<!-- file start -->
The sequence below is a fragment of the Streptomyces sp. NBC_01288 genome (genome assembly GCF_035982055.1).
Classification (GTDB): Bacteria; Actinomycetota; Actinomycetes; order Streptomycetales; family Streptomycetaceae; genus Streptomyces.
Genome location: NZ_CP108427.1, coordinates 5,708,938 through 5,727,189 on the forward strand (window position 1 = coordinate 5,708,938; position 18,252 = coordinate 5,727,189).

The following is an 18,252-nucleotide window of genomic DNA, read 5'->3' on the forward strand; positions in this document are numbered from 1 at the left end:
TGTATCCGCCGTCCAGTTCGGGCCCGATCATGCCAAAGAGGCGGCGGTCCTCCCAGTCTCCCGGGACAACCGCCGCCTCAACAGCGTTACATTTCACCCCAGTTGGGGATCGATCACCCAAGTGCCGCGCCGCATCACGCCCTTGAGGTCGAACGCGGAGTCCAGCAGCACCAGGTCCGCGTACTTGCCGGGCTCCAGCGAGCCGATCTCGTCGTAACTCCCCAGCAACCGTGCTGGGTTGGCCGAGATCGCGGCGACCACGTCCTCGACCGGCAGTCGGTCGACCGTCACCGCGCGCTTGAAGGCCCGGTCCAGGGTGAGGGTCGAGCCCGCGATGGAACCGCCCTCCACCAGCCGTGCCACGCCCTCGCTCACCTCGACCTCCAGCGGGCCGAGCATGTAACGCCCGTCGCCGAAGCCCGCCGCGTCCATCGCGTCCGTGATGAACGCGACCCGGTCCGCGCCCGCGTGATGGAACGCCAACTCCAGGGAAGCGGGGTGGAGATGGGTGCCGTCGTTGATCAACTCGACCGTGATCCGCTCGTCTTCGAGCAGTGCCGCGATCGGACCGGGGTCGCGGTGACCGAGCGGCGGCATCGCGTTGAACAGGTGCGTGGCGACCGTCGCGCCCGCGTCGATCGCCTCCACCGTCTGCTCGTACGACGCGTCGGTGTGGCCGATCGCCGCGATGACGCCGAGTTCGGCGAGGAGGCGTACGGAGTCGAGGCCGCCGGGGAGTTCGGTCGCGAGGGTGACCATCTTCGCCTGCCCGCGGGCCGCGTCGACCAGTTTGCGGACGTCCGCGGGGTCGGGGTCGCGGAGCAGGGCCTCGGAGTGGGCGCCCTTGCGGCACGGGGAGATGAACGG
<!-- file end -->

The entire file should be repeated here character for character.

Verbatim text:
The sequence below is a fragment of the Streptomyces sp. NBC_01288 genome (genome assembly GCF_035982055.1).
Classification (GTDB): Bacteria; Actinomycetota; Actinomycetes; order Streptomycetales; family Streptomycetaceae; genus Streptomyces.
Genome location: NZ_CP108427.1, coordinates 5,708,938 through 5,727,189 on the forward strand (window position 1 = coordinate 5,708,938; position 18,252 = coordinate 5,727,189).

The following is an 18,252-nucleotide window of genomic DNA, read 5'->3' on the forward strand; positions in this document are numbered from 1 at the left end:
TGTATCCGCCGTCCAGTTCGGGCCCGATCATGCCAAAGAGGCGGCGGTCCTCCCAGTCTCCCGGGACAACCGCCGCCTCAACAGCGTTACATTTCACCCCAGTTGGGGATCGATCACCCAAGTGCCGCGCCGCATCACGCCCTTGAGGTCGAACGCGGAGTCCAGCAGCACCAGGTCCGCGTACTTGCCGGGCTCCAGCGAGCCGATCTCGTCGTAACTCCCCAGCAACCGTGCTGGGTTGGCCGAGATCGCGGCGACCACGTCCTCGACCGGCAGTCGGTCGACCGTCACCGCGCGCTTGAAGGCCCGGTCCAGGGTGAGGGTCGAGCCCGCGATGGAACCGCCCTCCACCAGCCGTGCCACGCCCTCGCTCACCTCGACCTCCAGCGGGCCGAGCATGTAACGCCCGTCGCCGAAGCCCGCCGCGTCCATCGCGTCCGTGATGAACGCGACCCGGTCCGCGCCCGCGTGATGGAACGCCAACTCCAGGGAAGCGGGGTGGAGATGGGTGCCGTCGTTGATCAACTCGACCGTGATCCGCTCGTCTTCGAGCAGTGCCGCGATCGGACCGGGGTCGCGGTGACCGAGCGGCGGCATCGCGTTGAACAGGTGCGTGGCGACCGTCGCGCCCGCGTCGATCGCCTCCACCGTCTGCTCGTACGACGCGTCGGTGTGGCCGATCGCCGCGATGACGCCGAGTTCGGCGAGGAGGCGTACGGAGTCGAGGCCGCCGGGGAGTTCGGTCGCGAGGGTGACCATCTTCGCCTGCCCGCGGGCCGCGTCGACCAGTTTGCGGACGTCCGCGGGGTCGGGGTCGCGGAGCAGGGCCTCGGAGTGGGCGCCCTTGCGGCACGGGGAGATGAACGG